Dave Allred: Yeah. So, family is everything. At the end of the day, my family is my top priority. No question about it. You know, it’s a consistent, you know, for the people on this call that own businesses, we all have this struggle between family and business and it’s a tug of war. I’ve just realized a long time ago that my family is the most important and I’m not going to, you know, it’s a non-negotiable for me. And so, it’s been this ongoing personal development process to figure out how to manage that. And I would just say this high level, I’d say, I’ve come to the realization that the pursuit of a balanced life is usually going to be a mediocre life because most people want balance. They want normal, right? And so, I feel like the price of greatness is imbalance. You’ve got to be willing to have some imbalance, but there needs to be seasonality to it, meaning that sometimes you go hard. You launch a new business, a new office, a new real estate, fund a new venture, and you’ve got to go all-in on it. You need to show up and 10X your energy and your input. But then you make up for that later on because you might be neglecting friendships, relationships, even time with your kids. So, makeup with a nice vacation, makeup for when you can’t. So, it doesn’t need to be every day that is perfectly balanced or even every week but on an annual basis or a monthly basis, it needs to be pretty well-balanced. And that’s kind of my own, my personal opinion on that topic.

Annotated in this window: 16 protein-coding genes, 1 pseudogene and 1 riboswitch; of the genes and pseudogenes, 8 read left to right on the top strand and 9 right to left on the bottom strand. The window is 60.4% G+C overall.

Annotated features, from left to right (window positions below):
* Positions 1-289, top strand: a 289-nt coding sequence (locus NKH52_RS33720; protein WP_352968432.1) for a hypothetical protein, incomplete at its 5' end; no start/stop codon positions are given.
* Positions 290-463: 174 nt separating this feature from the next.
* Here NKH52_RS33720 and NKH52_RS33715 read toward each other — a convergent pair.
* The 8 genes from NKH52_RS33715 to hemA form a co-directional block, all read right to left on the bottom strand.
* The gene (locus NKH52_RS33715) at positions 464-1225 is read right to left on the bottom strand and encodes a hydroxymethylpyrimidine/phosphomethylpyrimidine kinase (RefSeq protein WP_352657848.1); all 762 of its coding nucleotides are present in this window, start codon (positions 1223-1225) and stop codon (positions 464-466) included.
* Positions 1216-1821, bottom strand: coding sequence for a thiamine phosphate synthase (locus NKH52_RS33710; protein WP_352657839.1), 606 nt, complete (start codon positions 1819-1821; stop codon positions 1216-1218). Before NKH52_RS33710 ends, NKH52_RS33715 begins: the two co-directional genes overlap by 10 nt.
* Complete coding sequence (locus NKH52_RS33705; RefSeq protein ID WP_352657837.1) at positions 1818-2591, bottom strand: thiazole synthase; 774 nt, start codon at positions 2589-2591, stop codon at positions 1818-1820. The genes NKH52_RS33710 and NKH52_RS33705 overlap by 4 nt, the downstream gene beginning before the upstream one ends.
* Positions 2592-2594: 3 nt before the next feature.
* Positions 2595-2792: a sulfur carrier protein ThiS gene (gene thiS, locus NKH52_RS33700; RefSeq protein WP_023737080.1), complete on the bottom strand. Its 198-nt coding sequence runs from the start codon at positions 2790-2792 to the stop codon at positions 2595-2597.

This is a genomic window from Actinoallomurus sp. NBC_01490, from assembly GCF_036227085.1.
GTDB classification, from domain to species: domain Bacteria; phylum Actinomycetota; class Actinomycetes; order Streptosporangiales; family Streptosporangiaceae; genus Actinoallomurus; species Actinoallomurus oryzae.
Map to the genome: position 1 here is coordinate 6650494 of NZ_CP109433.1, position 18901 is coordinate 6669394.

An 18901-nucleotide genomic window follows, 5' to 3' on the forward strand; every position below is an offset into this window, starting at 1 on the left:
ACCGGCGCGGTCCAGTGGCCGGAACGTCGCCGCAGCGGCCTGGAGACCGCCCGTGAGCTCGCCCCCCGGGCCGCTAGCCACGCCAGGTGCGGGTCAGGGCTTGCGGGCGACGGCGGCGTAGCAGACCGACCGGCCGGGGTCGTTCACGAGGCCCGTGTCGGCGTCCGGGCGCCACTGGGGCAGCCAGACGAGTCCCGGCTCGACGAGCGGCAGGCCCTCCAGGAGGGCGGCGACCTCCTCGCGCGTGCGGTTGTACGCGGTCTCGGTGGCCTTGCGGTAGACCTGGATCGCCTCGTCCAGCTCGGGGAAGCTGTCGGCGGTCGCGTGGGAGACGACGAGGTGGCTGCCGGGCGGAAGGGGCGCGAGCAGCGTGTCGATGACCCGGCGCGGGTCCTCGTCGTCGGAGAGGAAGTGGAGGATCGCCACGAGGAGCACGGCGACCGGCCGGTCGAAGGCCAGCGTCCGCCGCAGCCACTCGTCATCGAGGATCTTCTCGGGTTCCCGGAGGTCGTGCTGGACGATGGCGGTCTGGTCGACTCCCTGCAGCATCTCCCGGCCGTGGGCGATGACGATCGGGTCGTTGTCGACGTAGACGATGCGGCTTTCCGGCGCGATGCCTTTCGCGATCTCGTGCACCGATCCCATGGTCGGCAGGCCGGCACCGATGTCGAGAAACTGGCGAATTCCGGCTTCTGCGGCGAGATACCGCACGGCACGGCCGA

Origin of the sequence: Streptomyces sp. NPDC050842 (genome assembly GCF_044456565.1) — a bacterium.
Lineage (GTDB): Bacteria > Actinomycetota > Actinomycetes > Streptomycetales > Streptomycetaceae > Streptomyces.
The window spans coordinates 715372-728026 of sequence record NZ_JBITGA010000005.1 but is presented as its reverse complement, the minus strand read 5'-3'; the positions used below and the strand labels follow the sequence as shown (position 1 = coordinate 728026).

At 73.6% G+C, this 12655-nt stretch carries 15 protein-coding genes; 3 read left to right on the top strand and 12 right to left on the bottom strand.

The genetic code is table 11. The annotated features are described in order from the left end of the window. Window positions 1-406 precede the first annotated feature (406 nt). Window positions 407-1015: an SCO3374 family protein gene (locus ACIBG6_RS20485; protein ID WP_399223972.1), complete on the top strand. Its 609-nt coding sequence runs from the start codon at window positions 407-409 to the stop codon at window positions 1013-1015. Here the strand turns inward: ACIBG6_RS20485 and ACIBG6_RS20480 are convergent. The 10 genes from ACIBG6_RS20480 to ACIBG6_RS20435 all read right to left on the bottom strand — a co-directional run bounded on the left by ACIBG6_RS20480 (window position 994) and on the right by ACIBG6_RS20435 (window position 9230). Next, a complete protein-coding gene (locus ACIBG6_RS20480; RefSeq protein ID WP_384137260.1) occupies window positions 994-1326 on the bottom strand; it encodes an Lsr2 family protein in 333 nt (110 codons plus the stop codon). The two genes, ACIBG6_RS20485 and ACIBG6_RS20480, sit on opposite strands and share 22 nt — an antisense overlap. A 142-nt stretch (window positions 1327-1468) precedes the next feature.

You know, with family, there are so many things, man. It’s been so fun being a dad. It’s truly my favorite thing. Absolutely loving almost every part of it. I will say it’s actually probably the hardest thing out of all my business ventures and everything that I’ve done. I think I’m a professional problem solver in business. When it comes to parenting, man, I feel like a noob like a rookie still sometimes. But what I am doing is we – I’ll share a few things real quick. One is we’ve created the Allred Family Guiding Principles, and so we wrote down 10 principles. My kids all chimed in and gave some input. And so, it’s 10 things that we stand for and how we operate as a family. It actually helps parenting so much because instead of if your son comes home and he’s like, “Hey, I want to quit,” like, “Hey, no. Core value guidance number four, Allreds don’t quit, right?” Number six is delayed gratification. You know, it’s these core values that we come up with and it’s been beautiful. It’s been really fun to operate on that. I also hired all four of my children as employees of my real estate company and so I can pay them and teach them. But one is a tax deduction, right, up to 12,000 and something per individual, both a deduction for the business and they don’t have to file a tax return because they’re under that threshold. But also, it teaches them work ethic.